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Want to know what books Robin Wilson recommends on their reading list? We've researched interviews, social media posts, podcasts, and articles to build a comprehensive list of Robin Wilson's favorite book recommendations of all time.

1

This is the classic book of detailed instructions for making a wide variety of mathematical models of all kinds. Complete nets are given for all regular Archimedean and stellated polyhedra together with a number of interesting compounds. There are sections on paper folding, dissections, curve stitching, linkages, the drawing of loci and envelopes and the construction of plane tessellations. The volume is fully illustrated with diagrams and photographs of models in paper and other materials and all have been successfully made and tested.

Note, for books that provide the nets and... more

Note, for books that provide the nets and... more

Recommended by Robin Wilson, and 1 others.

Robin WilsonThis (Source)

2

Between 1860 and 1897 Charles Lutwidge Dodgson, known to the ages as Lewis Carroll, produced over 180 booklets, leaflets, pamphlets, and instruction manuals. Varying radically in length and subject matter, they testify to Dodgson's unparalleled creativity and eclecticism. This volume, second in a series, concentrates on Dodgson's career as mathematical lecturerr of Christ Church, Oxford. Most of the material collected here has not appeared in print since the author's lifetime. Appearing in chronlogical order by mathematical subject, each section is preceded by an introductory essay providing... more

Recommended by Robin Wilson, and 1 others.

Robin WilsonDodgson (Source)

3

In 1922 Barnes Wallis, who later invented the bouncing bomb immortalized in the movie The Dam Busters, fell in love for the first and last time, aged 35. The object of his affection, Molly Bloxam, was 17 and setting off to study science at University College London. Her father decreed that the two could correspond only if Barnes taught Molly mathematics in his letters.

Mathematics with Love presents, for the first time, the result of this curious dictat: a series of witty, tender and totally accessible introductions to calculus, trigonometry and electrostatic induction that... more

Mathematics with Love presents, for the first time, the result of this curious dictat: a series of witty, tender and totally accessible introductions to calculus, trigonometry and electrostatic induction that... more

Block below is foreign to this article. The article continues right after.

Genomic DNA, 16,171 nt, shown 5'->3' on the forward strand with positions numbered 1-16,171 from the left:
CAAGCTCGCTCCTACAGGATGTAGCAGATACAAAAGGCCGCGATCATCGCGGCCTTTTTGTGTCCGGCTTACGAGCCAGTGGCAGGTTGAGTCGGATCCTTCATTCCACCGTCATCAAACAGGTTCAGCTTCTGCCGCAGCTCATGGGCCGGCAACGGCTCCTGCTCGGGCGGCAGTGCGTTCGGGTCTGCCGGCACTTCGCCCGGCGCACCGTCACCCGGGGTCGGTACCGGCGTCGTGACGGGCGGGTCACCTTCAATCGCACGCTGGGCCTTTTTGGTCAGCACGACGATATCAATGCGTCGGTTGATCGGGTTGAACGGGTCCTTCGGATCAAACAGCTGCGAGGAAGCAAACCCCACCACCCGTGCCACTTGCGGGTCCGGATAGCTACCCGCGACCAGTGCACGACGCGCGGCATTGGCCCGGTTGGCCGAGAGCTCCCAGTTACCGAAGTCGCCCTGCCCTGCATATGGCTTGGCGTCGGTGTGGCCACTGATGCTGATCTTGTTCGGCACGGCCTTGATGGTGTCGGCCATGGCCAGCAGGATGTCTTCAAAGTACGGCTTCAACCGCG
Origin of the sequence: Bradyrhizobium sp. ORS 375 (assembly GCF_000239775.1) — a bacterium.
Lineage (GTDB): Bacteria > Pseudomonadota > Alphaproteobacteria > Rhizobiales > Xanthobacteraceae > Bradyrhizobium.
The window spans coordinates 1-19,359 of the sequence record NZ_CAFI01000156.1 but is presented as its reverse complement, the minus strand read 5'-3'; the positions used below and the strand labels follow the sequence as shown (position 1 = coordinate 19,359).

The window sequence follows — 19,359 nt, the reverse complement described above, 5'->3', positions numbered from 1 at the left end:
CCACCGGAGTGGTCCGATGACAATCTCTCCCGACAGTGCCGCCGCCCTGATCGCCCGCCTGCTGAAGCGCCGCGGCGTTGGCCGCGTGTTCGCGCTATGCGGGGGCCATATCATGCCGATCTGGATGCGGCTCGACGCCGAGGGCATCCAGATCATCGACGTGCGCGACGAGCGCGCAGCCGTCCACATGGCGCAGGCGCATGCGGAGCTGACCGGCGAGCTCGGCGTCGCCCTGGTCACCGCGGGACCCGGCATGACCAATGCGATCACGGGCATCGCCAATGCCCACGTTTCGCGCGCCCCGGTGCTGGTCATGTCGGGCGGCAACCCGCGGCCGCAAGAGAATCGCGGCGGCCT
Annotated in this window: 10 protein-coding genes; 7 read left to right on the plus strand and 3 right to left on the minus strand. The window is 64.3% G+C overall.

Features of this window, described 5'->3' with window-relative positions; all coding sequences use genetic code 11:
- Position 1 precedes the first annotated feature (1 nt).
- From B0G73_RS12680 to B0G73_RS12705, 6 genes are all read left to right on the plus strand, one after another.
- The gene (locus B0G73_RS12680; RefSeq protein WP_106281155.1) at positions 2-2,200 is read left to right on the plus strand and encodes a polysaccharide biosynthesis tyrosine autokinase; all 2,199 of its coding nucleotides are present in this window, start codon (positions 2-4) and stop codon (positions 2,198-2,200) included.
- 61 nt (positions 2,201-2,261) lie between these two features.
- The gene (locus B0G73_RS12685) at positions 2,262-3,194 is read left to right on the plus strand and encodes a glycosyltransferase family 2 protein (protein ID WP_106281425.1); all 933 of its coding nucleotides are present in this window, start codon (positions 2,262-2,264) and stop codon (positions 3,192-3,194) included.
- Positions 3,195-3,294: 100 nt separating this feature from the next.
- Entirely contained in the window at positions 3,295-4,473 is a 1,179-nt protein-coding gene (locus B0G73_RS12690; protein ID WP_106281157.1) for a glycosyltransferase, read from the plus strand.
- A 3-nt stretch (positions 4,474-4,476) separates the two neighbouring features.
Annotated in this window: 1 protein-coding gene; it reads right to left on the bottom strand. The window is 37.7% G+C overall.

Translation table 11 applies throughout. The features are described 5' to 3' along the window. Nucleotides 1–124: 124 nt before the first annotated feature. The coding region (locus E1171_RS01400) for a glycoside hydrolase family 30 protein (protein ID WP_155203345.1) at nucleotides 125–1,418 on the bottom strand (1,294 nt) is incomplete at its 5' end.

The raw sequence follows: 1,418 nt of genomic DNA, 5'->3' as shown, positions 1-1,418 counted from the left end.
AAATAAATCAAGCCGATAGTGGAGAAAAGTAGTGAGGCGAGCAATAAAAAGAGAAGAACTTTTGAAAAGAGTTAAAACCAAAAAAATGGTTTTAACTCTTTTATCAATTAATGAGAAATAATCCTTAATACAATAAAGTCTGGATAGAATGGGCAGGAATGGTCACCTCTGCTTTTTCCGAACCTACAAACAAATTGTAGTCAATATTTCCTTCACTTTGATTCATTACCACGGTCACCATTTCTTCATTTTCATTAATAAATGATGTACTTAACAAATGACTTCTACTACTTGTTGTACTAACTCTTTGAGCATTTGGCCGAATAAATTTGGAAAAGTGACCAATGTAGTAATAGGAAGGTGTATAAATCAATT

Recommended by Robin Wilson, and 1 others.

4

This compact, well-written history — first published in 1948, and now in its fourth revised edition — describes the main trends in the development of all fields of mathematics from the first available records to the middle of the 20th century. Students, researchers, historians, specialists — in short, everyone with an interest in mathematics — will find it engrossing and stimulating.

Beginning with the ancient Near East, the author traces the ideas and techniques developed in Egypt, Babylonia, China, and Arabia, looking into such manuscripts as the Egyptian Papyrus Rhind, the Ten... more

Beginning with the ancient Near East, the author traces the ideas and techniques developed in Egypt, Babylonia, China, and Arabia, looking into such manuscripts as the Egyptian Papyrus Rhind, the Ten... more

Recommended by Robin Wilson, and 1 others.

Robin Wilsondown-to-earth (Source)

5

This is the first full-scale biography of Leonhard Euler (1707-83), one of the greatest mathematicians and theoretical physicists of all time. In this comprehensive and authoritative account, Ronald Calinger connects the story of Euler's eventful life to the astonishing achievements that place him in the company of Archimedes, Newton, and Gauss. Drawing chiefly on Euler's massive published works and correspondence, which fill more than eighty volumes so far, this biography sets Euler's work in its multilayered context--personal, intellectual, institutional, political, cultural, religious, and... more

Recommended by Robin Wilson, and 1 others.

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